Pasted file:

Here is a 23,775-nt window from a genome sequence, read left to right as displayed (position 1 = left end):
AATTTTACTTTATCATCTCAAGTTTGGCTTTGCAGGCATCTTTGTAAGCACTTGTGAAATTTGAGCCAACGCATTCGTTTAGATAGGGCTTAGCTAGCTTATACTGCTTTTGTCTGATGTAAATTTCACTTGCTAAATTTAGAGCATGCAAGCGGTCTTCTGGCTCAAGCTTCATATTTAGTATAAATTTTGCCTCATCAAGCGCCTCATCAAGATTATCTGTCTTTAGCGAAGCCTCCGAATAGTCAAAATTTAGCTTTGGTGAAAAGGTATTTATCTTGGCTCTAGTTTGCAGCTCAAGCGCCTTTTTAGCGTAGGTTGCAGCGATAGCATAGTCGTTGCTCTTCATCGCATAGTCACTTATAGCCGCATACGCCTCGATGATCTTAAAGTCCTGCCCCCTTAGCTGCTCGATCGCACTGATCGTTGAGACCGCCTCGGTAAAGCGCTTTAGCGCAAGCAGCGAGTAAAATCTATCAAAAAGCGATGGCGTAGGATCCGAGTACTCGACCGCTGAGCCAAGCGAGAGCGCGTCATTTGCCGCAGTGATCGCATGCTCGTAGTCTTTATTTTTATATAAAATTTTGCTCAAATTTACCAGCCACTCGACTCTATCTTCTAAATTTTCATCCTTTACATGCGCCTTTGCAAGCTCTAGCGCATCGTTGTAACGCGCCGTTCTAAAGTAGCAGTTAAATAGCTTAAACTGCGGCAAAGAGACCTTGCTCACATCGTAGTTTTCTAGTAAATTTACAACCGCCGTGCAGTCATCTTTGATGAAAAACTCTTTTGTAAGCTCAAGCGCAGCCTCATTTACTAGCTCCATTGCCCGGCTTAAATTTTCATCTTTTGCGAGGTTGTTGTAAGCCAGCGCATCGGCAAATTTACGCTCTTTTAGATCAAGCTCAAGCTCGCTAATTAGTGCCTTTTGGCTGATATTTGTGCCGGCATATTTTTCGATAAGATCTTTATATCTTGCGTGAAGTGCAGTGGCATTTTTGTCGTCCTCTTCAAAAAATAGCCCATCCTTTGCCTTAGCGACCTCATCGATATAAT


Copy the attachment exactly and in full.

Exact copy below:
Here is a 23,775-nt window from a genome sequence, read left to right as displayed (position 1 = left end):
AATTTTACTTTATCATCTCAAGTTTGGCTTTGCAGGCATCTTTGTAAGCACTTGTGAAATTTGAGCCAACGCATTCGTTTAGATAGGGCTTAGCTAGCTTATACTGCTTTTGTCTGATGTAAATTTCACTTGCTAAATTTAGAGCATGCAAGCGGTCTTCTGGCTCAAGCTTCATATTTAGTATAAATTTTGCCTCATCAAGCGCCTCATCAAGATTATCTGTCTTTAGCGAAGCCTCCGAATAGTCAAAATTTAGCTTTGGTGAAAAGGTATTTATCTTGGCTCTAGTTTGCAGCTCAAGCGCCTTTTTAGCGTAGGTTGCAGCGATAGCATAGTCGTTGCTCTTCATCGCATAGTCACTTATAGCCGCATACGCCTCGATGATCTTAAAGTCCTGCCCCCTTAGCTGCTCGATCGCACTGATCGTTGAGACCGCCTCGGTAAAGCGCTTTAGCGCAAGCAGCGAGTAAAATCTATCAAAAAGCGATGGCGTAGGATCCGAGTACTCGACCGCTGAGCCAAGCGAGAGCGCGTCATTTGCCGCAGTGATCGCATGCTCGTAGTCTTTATTTTTATATAAAATTTTGCTCAAATTTACCAGCCACTCGACTCTATCTTCTAAATTTTCATCCTTTACATGCGCCTTTGCAAGCTCTAGCGCATCGTTGTAACGCGCCGTTCTAAAGTAGCAGTTAAATAGCTTAAACTGCGGCAAAGAGACCTTGCTCACATCGTAGTTTTCTAGTAAATTTACAACCGCCGTGCAGTCATCTTTGATGAAAAACTCTTTTGTAAGCTCAAGCGCAGCCTCATTTACTAGCTCCATTGCCCGGCTTAAATTTTCATCTTTTGCGAGGTTGTTGTAAGCCAGCGCATCGGCAAATTTACGCTCTTTTAGATCAAGCTCAAGCTCGCTAATTAGTGCCTTTTGGCTGATATTTGTGCCGGCATATTTTTCGATAAGATCTTTATATCTTGCGTGAAGTGCAGTGGCATTTTTGTCGTCCTCTTCAAAAAATAGCCCATCCTTTGCCTTAGCGACCTCATCGATATAAT